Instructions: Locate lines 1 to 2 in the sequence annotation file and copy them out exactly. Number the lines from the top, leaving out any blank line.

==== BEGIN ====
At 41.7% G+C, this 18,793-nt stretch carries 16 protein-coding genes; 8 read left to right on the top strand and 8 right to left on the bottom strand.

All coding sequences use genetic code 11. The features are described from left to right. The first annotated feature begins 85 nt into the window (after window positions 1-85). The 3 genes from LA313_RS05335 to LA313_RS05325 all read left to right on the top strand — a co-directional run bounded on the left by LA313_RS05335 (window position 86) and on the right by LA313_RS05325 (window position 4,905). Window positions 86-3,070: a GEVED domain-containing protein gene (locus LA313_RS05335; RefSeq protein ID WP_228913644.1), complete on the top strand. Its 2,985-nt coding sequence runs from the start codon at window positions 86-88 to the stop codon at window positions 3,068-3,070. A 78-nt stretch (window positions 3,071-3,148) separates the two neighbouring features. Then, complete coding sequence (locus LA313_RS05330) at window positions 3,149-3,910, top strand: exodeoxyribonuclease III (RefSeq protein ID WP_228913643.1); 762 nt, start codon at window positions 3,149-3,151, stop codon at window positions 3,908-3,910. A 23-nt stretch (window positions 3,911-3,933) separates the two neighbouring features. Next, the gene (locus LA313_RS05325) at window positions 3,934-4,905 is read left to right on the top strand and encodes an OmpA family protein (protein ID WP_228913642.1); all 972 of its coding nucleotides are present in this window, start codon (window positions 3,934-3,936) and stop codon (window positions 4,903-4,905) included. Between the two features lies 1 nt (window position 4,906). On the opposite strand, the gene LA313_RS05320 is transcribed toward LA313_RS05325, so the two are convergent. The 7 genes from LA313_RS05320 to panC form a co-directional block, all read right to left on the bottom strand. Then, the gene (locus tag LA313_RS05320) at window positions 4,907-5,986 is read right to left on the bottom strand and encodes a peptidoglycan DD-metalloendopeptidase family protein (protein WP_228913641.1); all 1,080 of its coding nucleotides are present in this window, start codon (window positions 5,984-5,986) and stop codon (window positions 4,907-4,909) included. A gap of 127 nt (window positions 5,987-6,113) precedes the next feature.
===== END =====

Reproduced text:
At 41.7% G+C, this 18,793-nt stretch carries 16 protein-coding genes; 8 read left to right on the top strand and 8 right to left on the bottom strand.

All coding sequences use genetic code 11. The features are described from left to right. The first annotated feature begins 85 nt into the window (after window positions 1-85). The 3 genes from LA313_RS05335 to LA313_RS05325 all read left to right on the top strand — a co-directional run bounded on the left by LA313_RS05335 (window position 86) and on the right by LA313_RS05325 (window position 4,905). Window positions 86-3,070: a GEVED domain-containing protein gene (locus LA313_RS05335; RefSeq protein ID WP_228913644.1), complete on the top strand. Its 2,985-nt coding sequence runs from the start codon at window positions 86-88 to the stop codon at window positions 3,068-3,070. A 78-nt stretch (window positions 3,071-3,148) separates the two neighbouring features. Then, complete coding sequence (locus LA313_RS05330) at window positions 3,149-3,910, top strand: exodeoxyribonuclease III (RefSeq protein ID WP_228913643.1); 762 nt, start codon at window positions 3,149-3,151, stop codon at window positions 3,908-3,910. A 23-nt stretch (window positions 3,911-3,933) separates the two neighbouring features. Next, the gene (locus LA313_RS05325) at window positions 3,934-4,905 is read left to right on the top strand and encodes an OmpA family protein (protein ID WP_228913642.1); all 972 of its coding nucleotides are present in this window, start codon (window positions 3,934-3,936) and stop codon (window positions 4,903-4,905) included. Between the two features lies 1 nt (window position 4,906). On the opposite strand, the gene LA313_RS05320 is transcribed toward LA313_RS05325, so the two are convergent. The 7 genes from LA313_RS05320 to panC form a co-directional block, all read right to left on the bottom strand. Then, the gene (locus tag LA313_RS05320) at window positions 4,907-5,986 is read right to left on the bottom strand and encodes a peptidoglycan DD-metalloendopeptidase family protein (protein WP_228913641.1); all 1,080 of its coding nucleotides are present in this window, start codon (window positions 5,984-5,986) and stop codon (window positions 4,907-4,909) included. A gap of 127 nt (window positions 5,987-6,113) precedes the next feature.